to 52,645,581 kilos, of which 31,277,801 kilos was exported, while 21,367,-
780 went into local consumption. The world production of sugar cane
amounted to 20,430,000 tons, while the world sugar beet output amounted
to 11,625,000 tons. The main producing countries for sugar cane were
as follows:

Country Tons
Cuba...................................................... 6,126,000
Porto-Rico............................................... 1,286,000
India..................................................... 1,251,000
H awaii.............................. .................... 960,000


and the principal areas producing sugar beet were:

Area Tons
United States........................................... 1,564,000
Europe..................................................... 7,532,000
Russia...................................................... 2,200,000


Like the price of coffee, sugar quotations on the New York markets
recorded wide fluctuations during the fiscal year with a net tendency to
increase during the last months. The following table shows the average
price, in U. S. cents, per pound.

Average price, in U.S.
Month cents per pound
October 1949............................................... 6.02
November ............................................... 5.91
December ............................................... 5.74
January 1950............................................... 5.74
February ................................................ 5.59
M arch ............................................... 5.54
A pril ................................................ 5.52
M ay ................................................ 5.71
June ................................................ 5.78
July ................................................ 6.07
August ............................................... 6.25
September ............................................... 6.25







REPORT OF THE FISCAL DEPARTMENT 29

Cocoabeans

The Haitian export of cocoabeans (or cacao) amounted to 4,107,280 lbs.
in 1949-50 while world exports amounted to 696,000,000 lbs. The Haitian
shipments thus constituted a very low proportion of world exports of
cocoabeans.

Cacao is mostly produced in Africa and South America. The world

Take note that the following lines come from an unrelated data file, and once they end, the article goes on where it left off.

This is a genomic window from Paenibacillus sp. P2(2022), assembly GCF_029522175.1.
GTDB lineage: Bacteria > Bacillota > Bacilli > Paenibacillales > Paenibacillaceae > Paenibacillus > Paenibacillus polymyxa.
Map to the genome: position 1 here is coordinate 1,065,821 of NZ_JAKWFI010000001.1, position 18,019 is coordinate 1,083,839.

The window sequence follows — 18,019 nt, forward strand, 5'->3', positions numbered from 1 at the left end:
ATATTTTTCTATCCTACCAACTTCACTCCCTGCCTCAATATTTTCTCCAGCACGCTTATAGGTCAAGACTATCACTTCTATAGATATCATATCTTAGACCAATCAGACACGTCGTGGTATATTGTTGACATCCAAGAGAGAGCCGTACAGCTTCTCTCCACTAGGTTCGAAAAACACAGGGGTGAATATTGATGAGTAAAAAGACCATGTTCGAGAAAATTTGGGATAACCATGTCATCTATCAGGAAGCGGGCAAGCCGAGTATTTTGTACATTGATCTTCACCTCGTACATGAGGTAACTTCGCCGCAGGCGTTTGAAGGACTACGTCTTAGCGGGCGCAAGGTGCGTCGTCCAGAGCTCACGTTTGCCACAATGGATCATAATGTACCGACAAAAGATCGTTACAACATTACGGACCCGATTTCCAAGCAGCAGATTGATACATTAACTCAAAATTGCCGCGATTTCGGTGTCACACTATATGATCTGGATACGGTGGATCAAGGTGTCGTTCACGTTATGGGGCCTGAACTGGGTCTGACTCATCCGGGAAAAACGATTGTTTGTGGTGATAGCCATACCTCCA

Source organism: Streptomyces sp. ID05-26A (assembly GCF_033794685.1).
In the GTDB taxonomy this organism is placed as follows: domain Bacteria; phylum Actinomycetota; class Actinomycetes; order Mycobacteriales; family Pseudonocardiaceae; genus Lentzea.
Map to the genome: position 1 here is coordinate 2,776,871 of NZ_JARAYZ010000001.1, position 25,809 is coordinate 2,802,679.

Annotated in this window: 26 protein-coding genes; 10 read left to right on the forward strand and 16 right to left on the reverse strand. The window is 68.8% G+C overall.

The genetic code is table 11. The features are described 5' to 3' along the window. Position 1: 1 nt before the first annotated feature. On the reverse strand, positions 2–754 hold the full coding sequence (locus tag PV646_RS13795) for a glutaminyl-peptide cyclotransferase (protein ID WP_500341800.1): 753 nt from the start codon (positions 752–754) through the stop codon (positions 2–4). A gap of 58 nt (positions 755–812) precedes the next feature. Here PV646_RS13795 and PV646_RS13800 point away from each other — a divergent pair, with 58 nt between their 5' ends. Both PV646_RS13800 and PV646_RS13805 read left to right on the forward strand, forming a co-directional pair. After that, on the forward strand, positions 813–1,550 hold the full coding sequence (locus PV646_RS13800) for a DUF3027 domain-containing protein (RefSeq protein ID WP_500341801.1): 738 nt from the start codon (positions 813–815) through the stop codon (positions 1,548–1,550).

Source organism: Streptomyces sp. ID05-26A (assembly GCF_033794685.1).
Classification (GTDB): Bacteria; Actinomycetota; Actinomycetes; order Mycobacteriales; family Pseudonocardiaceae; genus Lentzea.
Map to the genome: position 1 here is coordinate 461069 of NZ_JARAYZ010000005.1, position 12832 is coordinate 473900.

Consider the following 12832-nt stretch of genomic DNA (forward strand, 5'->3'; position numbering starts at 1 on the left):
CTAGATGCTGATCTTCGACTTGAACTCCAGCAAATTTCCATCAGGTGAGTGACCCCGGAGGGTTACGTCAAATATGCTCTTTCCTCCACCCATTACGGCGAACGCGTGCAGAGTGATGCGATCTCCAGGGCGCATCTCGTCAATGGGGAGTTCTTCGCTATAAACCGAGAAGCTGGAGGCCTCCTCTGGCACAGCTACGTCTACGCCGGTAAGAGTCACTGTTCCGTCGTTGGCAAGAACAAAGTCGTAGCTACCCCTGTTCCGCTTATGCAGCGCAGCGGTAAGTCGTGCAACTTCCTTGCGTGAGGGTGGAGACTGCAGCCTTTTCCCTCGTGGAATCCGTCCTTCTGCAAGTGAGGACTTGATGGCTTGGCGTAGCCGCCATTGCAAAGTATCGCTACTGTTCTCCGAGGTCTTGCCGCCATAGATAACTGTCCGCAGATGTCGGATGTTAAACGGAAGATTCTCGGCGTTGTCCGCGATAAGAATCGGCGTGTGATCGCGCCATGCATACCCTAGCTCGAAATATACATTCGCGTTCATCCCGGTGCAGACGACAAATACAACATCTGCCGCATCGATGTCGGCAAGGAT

production in 1949-50 amounted to 1,704,000,000 lbs. The following table
gives in millions of pounds the output of the main product countries,
classified by continent:

Latin America: Millions of pounds
B razil................................................................ 355
Dominican Republic.......................................... 73
Ecuador......................................................... 43
Venezuela................................................ ... 32
Colom bia........................................................... 24

Africa:
Gold Coast and Togoland................................. 572
Nigeria and Cameroons...................................... 228
Ivory Coast and Dahomey.................................. 122

World exports are distributed as follows among the main producing
countries:
Latin America: Millions of pounds
B razil........................................... ................... 132
Dominican Republic......................................... 20
Ecuador....................................... .. ................ 19
V enezuela.............. ....... .............. ............. :...... 14
Trinidad...................................... ................... 10
H aiti................................................................. 4

Africa:
Gold Coast......................................... ....... 253
N igeria.......................................... .................. 104
Ivory Coast................................ ........ ..... 56
French Cameroon........................................ 47


The United States was by far the greatest consuming country of cocoa-
beans in 1949-50, with Great Britain second and France third. The
following table shows in thousands of metric tons, the total imports of
cacao by the main consuming countries:

Thousands
Country of metric tons
United States..................................................... 285
England......................................... .................. 149
France................................... ......................... 66
The Netherlands.......................................... 39
Canada............................................................ 18
Belgium ............................................................ 11
A ustralia........ ................................................ 8
Sw itzerland.........:............................................. 8
Italy.............................. ... ..................... 4







BANQUE NATIONAL DE LA REPUBLIQUE D'HAITI


Like the quotations for other Haitian products, the price of cocoabeans
changed widely during the year, with a net tendency to increase from
month to month. The price has averaged as follows, in U. S. cents, per
pound:

U.S. cents
Month per pound
October 1949........................ ...... ........ 20.5
Novem ber ................................................ 24.6